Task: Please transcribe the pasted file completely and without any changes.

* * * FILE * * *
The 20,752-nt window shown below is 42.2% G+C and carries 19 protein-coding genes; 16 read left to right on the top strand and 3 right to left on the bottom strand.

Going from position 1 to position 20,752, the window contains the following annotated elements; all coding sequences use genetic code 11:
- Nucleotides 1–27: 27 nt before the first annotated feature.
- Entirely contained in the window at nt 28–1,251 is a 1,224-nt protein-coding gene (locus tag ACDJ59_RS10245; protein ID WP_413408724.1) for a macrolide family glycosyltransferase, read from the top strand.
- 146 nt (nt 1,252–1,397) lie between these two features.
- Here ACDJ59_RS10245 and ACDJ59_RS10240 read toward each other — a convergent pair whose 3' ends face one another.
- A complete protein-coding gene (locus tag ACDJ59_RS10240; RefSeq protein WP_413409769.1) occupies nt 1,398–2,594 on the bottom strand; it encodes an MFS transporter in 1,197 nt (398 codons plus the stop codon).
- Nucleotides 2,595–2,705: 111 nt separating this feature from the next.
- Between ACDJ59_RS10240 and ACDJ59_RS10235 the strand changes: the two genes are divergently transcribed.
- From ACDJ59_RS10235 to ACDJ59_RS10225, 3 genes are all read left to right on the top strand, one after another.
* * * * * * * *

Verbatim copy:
The 20,752-nt window shown below is 42.2% G+C and carries 19 protein-coding genes; 16 read left to right on the top strand and 3 right to left on the bottom strand.

Going from position 1 to position 20,752, the window contains the following annotated elements; all coding sequences use genetic code 11:
- Nucleotides 1–27: 27 nt before the first annotated feature.
- Entirely contained in the window at nt 28–1,251 is a 1,224-nt protein-coding gene (locus tag ACDJ59_RS10245; protein ID WP_413408724.1) for a macrolide family glycosyltransferase, read from the top strand.
- 146 nt (nt 1,252–1,397) lie between these two features.
- Here ACDJ59_RS10245 and ACDJ59_RS10240 read toward each other — a convergent pair whose 3' ends face one another.
- A complete protein-coding gene (locus tag ACDJ59_RS10240; RefSeq protein WP_413409769.1) occupies nt 1,398–2,594 on the bottom strand; it encodes an MFS transporter in 1,197 nt (398 codons plus the stop codon).
- Nucleotides 2,595–2,705: 111 nt separating this feature from the next.
- Between ACDJ59_RS10240 and ACDJ59_RS10235 the strand changes: the two genes are divergently transcribed.
- From ACDJ59_RS10235 to ACDJ59_RS10225, 3 genes are all read left to right on the top strand, one after another.